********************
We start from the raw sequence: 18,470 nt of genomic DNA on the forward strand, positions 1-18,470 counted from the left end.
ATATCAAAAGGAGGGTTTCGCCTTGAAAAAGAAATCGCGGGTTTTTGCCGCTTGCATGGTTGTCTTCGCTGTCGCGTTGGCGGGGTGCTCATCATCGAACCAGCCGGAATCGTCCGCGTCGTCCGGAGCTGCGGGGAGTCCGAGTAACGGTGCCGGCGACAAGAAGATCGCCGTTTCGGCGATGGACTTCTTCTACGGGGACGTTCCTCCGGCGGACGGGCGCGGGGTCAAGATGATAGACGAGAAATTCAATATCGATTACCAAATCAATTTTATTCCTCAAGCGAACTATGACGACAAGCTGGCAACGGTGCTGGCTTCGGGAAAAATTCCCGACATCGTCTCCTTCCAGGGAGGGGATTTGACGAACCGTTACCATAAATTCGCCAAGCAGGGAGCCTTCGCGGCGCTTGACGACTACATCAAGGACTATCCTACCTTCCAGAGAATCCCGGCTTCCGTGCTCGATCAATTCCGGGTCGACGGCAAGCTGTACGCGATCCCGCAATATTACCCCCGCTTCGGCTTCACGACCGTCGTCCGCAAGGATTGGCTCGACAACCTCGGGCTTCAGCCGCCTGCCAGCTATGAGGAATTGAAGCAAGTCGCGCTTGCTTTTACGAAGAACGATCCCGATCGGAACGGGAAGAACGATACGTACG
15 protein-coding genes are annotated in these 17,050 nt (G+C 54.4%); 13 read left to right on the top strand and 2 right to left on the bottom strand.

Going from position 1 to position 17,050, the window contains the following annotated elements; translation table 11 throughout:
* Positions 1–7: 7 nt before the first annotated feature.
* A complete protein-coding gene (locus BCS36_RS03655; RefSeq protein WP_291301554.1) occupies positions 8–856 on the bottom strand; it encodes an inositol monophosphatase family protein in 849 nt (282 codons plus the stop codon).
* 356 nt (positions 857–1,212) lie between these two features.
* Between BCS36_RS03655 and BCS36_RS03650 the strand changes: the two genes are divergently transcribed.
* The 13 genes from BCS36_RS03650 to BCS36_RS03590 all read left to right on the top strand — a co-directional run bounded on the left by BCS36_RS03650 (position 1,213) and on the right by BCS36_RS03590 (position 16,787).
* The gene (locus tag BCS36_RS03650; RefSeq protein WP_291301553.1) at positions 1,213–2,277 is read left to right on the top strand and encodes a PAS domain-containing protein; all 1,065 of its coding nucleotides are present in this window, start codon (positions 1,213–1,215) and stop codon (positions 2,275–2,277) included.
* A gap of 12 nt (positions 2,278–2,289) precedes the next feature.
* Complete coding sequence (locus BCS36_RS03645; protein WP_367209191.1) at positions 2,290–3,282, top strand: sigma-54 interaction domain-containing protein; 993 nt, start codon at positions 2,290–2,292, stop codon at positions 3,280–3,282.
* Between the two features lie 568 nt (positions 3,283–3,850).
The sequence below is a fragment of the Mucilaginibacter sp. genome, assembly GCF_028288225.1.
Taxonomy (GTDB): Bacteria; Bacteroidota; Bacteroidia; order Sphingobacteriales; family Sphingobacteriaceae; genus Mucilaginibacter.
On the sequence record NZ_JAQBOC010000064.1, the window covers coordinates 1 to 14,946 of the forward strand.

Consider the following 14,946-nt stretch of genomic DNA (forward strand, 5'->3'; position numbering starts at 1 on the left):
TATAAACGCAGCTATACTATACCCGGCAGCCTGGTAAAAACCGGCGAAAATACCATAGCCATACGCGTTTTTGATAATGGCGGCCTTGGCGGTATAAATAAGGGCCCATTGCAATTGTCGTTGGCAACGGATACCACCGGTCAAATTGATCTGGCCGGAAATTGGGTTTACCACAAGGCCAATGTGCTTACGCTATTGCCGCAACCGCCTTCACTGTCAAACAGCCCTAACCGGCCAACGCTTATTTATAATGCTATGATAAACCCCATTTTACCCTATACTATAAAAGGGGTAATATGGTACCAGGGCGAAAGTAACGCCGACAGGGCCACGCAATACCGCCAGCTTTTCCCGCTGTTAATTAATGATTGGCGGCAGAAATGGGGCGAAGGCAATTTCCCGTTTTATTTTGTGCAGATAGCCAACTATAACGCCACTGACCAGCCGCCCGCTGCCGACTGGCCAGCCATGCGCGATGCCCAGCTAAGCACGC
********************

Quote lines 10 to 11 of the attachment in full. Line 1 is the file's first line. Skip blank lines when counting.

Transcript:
* The gene (locus tag BCS36_RS03650; RefSeq protein WP_291301553.1) at positions 1,213–2,277 is read left to right on the top strand and encodes a PAS domain-containing protein; all 1,065 of its coding nucleotides are present in this window, start codon (positions 1,213–1,215) and stop codon (positions 2,275–2,277) included.
* A gap of 12 nt (positions 2,278–2,289) precedes the next feature.